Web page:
|Article of Interest - Leadership Development|
Ways Accomplished People Begin Their Morning Routine
Travis Bradberry, author of the best-selling book Emotional Intelligence 2.0, recently
published an article on Forbes.com outlining seven early-morning habits people
who want to be successful should adopt, summarized below.
lemon water. The nutrients in lemon water improve physical and mental
Research has shown exercising can boost a person’s energy as well as their
outlook. Positive, energized people tend to get more done.
from technology. Avoid jumping onto your phone before you even get out of
bed. Texts, emails and social media alerts can clutter the mind.
4. Eat a
healthy breakfast. There’s a reason breakfast is called the “most important
meal of the day.” Eating a healthy breakfast can enhance short-term memory and
5. Be mindful.
Many successful leaders begin each day by meditating. The quiet time allows the
mind to focus, combat stress and be more creative.
6. Set goals.
Setting specific, feasible goals helps leaders remain calm and productive in
the face of a hectic workday.
7. Say no.
It’s important for leaders to honor their commitments, even if the commitment
is to a quiet, work-free morning routine. People who can say “no” to taking on
a new commitment that would encroach upon a previous engagement are less likely
to overextend themselves.
—Adapted from “7
Things Wildly Successful People Do Before 7:30 A.M.,”
by Travis Bradberry, Forbes.com, Oct. 18, 2016.
to Sustain Healthcare Improvement Efforts: 4 Keys to Success
There are few things more frustrating than pouring
time and effort into a process improvement just to see those new workflows
forgotten and an organization regress to its bad habits. Highlighted below are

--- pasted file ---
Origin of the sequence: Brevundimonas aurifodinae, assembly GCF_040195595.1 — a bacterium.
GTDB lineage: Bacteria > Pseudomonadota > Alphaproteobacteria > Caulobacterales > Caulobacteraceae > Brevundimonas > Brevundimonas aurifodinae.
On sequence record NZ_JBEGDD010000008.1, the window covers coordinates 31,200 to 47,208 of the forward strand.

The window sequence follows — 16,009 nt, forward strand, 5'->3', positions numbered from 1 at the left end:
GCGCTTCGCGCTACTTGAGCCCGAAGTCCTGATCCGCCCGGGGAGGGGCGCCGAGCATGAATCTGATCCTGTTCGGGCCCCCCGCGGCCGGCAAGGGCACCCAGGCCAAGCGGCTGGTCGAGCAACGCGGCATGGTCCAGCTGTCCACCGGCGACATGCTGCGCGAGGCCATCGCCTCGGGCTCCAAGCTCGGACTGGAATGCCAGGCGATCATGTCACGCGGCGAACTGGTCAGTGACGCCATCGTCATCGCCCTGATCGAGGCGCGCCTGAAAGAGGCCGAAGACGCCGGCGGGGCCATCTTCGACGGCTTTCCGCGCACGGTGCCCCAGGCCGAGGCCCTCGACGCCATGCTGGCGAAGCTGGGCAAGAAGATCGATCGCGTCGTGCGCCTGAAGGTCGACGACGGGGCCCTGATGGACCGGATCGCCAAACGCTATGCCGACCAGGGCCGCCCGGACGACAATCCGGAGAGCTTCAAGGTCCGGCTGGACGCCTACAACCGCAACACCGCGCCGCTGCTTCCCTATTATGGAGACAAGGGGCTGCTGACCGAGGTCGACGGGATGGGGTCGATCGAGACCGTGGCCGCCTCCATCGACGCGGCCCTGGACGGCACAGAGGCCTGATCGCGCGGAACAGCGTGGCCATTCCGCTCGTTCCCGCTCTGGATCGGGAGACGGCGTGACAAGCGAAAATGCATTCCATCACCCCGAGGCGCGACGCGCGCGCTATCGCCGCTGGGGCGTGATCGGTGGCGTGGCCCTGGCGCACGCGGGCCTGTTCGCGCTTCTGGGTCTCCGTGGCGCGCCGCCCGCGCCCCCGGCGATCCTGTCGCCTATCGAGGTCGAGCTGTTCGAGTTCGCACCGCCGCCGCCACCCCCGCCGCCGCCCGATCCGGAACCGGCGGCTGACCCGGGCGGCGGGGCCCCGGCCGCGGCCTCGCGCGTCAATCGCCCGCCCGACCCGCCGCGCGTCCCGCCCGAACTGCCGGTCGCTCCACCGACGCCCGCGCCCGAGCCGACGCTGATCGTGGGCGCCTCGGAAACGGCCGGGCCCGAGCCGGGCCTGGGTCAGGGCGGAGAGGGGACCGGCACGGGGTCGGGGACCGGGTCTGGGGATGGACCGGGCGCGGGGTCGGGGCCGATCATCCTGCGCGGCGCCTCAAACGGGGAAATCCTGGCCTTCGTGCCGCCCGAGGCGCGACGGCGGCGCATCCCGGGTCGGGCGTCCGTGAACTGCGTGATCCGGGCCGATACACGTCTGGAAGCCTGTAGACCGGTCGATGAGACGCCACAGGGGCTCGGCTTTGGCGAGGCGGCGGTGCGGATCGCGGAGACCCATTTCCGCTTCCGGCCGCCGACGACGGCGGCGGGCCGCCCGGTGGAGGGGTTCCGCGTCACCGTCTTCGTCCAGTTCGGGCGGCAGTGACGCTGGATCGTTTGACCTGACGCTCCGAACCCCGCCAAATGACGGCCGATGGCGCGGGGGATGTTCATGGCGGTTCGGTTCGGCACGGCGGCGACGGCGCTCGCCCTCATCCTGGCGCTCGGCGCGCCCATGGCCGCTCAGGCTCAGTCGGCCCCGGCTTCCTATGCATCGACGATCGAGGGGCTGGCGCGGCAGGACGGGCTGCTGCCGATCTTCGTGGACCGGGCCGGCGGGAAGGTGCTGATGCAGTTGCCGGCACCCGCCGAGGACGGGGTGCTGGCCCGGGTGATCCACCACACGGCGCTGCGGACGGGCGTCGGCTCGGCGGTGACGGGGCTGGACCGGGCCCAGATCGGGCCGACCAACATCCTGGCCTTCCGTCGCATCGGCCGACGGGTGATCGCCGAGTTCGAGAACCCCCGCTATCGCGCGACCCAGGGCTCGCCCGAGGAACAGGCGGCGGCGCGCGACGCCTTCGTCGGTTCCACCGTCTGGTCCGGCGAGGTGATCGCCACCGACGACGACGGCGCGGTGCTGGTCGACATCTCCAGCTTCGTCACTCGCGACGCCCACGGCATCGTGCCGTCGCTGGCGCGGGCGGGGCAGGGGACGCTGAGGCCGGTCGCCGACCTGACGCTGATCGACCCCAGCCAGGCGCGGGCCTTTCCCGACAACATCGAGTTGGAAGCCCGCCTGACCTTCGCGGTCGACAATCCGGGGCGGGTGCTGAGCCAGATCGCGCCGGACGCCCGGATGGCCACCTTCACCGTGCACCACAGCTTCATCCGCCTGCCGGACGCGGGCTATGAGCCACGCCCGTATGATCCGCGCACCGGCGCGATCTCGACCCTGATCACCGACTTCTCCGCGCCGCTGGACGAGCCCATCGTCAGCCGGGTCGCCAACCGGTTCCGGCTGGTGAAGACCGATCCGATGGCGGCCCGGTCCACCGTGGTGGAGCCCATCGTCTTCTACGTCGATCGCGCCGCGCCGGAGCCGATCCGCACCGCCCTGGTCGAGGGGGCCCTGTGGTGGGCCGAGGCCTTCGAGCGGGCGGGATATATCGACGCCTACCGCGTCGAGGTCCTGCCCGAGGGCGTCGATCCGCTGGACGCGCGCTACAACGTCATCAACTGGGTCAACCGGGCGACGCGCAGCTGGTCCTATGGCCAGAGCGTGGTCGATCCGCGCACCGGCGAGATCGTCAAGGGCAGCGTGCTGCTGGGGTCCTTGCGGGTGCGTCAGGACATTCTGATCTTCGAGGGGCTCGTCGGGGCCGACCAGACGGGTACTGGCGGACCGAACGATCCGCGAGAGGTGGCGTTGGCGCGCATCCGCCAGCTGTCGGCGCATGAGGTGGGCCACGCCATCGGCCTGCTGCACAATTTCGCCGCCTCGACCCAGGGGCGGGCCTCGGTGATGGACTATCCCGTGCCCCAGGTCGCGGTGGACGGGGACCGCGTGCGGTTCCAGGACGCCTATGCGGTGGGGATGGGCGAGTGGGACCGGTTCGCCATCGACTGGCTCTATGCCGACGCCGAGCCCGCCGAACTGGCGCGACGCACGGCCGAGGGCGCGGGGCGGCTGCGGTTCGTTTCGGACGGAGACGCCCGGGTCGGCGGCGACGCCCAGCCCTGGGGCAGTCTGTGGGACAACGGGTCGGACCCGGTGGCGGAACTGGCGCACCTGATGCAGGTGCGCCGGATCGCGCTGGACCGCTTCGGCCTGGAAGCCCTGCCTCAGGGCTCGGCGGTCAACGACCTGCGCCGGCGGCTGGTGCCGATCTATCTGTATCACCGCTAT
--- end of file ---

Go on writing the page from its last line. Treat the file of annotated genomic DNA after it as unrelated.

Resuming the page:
four tips to help overcome that obstacle.
1. Test new
work processes in a pilot unit. Rolling out a new work model tends to be
easier when the model has already been tested on a small scale. Having a pilot
unit allows management to standardize good habits and ensure the new model is aligned
with the organizational goals.
improvements on the front line. Engaging frontline clinical staffers who
deal with the day-to-day operations of an organization is critical to the
success and sustainability of a process improvement. Without the frontline
staff, systems frequently revert to their old ways.
small successes to build morale. Change is difficult and asking for too
much too quickly can be demoralizing for any staff. During the early stages of
major process change, be prepared to recognize small, short-term achievements
that could boost buy-in and momentum.
staff grievances with improvement efforts. Positive performance reviews and
promotions are not the only ways to motivate employees; frontline managers are
also more likely to stick with an improvement effort if it eliminates a daily
hassle in their own work processes.
—Adapted from “4
Steps to Sustaining Improvement in Health Care”
by Kedar S. Mate, MD, and Jeffery Rakover, Harvard
Business Review, Nov. 9, 2016.